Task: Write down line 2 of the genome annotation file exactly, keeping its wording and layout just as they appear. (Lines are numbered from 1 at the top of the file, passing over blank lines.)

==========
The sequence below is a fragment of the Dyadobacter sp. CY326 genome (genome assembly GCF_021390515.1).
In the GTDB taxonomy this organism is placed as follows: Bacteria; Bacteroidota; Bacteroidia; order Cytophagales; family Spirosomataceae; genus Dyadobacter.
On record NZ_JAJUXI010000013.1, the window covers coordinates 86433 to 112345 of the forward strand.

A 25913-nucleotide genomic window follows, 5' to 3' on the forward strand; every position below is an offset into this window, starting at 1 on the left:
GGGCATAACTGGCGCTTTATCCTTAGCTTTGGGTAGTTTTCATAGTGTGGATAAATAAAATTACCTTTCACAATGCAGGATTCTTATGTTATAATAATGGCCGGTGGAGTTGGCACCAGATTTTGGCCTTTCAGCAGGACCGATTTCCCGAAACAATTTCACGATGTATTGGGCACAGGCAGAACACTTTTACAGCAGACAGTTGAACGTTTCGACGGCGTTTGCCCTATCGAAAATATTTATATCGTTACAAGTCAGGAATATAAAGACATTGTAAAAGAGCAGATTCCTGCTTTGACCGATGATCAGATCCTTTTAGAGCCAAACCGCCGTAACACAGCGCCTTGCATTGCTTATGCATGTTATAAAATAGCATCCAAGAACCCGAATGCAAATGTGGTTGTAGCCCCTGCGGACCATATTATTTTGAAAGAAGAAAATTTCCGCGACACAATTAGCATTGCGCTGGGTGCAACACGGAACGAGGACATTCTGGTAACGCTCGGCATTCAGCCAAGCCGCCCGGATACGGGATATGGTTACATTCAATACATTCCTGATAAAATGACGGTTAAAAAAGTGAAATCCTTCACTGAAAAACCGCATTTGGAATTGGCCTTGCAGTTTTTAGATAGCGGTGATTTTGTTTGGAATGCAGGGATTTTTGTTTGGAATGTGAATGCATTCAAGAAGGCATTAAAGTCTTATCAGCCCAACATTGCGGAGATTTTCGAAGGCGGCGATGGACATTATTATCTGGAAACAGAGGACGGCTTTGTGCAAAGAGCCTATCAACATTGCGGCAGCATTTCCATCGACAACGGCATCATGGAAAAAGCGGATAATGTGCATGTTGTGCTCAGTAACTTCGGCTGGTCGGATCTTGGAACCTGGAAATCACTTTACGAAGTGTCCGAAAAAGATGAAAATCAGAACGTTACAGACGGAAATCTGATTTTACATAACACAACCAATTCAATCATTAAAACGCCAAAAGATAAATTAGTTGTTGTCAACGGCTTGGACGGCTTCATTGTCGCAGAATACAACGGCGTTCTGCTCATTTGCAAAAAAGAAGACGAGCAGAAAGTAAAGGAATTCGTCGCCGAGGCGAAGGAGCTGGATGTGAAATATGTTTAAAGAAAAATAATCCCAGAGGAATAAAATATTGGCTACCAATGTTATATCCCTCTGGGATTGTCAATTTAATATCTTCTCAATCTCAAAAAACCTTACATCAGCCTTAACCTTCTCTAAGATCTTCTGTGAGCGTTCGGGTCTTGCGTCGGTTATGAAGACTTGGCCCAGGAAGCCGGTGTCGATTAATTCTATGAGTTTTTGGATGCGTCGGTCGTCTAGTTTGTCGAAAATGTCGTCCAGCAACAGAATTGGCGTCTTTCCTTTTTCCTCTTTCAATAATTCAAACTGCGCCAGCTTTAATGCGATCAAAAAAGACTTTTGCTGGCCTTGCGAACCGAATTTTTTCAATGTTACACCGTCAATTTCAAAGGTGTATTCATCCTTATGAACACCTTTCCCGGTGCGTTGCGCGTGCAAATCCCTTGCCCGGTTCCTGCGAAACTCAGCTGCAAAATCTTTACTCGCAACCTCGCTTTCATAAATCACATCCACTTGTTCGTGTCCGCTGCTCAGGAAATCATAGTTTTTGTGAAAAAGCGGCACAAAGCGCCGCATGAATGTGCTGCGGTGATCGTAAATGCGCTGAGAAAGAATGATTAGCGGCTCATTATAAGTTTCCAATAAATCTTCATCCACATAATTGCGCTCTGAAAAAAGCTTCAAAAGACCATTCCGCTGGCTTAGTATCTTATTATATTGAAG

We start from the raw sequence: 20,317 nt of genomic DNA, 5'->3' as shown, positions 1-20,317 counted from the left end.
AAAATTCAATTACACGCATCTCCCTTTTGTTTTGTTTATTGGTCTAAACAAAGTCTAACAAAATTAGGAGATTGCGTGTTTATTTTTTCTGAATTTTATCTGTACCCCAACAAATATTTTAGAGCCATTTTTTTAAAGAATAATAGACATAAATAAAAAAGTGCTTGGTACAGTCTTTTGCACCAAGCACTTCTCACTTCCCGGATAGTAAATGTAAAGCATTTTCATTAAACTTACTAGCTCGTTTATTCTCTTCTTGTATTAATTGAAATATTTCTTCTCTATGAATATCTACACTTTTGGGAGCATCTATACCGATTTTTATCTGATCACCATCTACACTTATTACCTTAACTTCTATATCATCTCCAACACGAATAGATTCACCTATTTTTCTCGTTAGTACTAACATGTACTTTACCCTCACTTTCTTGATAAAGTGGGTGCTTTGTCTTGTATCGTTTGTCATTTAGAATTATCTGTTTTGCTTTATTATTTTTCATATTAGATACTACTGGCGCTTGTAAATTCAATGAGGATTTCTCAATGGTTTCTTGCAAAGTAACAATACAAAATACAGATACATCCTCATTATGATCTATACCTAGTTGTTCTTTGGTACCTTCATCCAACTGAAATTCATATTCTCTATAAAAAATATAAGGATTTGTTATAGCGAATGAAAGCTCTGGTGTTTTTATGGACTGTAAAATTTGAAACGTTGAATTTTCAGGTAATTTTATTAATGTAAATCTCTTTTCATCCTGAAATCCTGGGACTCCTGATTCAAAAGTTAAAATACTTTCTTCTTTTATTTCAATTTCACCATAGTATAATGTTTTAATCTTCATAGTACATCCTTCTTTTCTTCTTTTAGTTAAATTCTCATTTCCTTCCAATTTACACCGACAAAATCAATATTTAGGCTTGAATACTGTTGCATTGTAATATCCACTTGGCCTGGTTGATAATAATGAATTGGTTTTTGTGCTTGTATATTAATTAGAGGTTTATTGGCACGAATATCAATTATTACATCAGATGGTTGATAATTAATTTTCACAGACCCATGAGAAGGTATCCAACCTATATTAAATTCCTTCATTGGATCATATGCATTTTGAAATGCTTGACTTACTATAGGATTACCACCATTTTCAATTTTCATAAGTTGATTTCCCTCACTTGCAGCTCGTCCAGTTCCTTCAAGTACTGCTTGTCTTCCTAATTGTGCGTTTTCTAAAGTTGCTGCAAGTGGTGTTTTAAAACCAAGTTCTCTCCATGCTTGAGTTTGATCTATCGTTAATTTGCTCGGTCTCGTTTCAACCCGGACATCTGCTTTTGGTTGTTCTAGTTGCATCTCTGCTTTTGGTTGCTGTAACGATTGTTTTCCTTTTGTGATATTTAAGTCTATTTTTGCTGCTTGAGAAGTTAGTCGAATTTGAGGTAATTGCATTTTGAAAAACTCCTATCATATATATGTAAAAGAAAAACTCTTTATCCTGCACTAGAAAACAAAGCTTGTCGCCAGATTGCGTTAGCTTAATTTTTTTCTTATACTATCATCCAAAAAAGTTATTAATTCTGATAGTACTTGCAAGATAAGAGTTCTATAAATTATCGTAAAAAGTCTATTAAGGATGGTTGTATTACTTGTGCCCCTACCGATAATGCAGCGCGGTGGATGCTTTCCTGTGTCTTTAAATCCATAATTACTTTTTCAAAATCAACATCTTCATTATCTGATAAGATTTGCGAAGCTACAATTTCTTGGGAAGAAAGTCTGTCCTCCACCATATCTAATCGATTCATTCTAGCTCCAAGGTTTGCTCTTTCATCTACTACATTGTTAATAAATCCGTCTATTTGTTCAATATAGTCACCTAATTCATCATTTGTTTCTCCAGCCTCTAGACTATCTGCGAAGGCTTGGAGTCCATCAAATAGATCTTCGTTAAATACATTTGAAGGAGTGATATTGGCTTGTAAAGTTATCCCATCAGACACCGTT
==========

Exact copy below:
In the GTDB taxonomy this organism is placed as follows: Bacteria; Bacteroidota; Bacteroidia; order Cytophagales; family Spirosomataceae; genus Dyadobacter.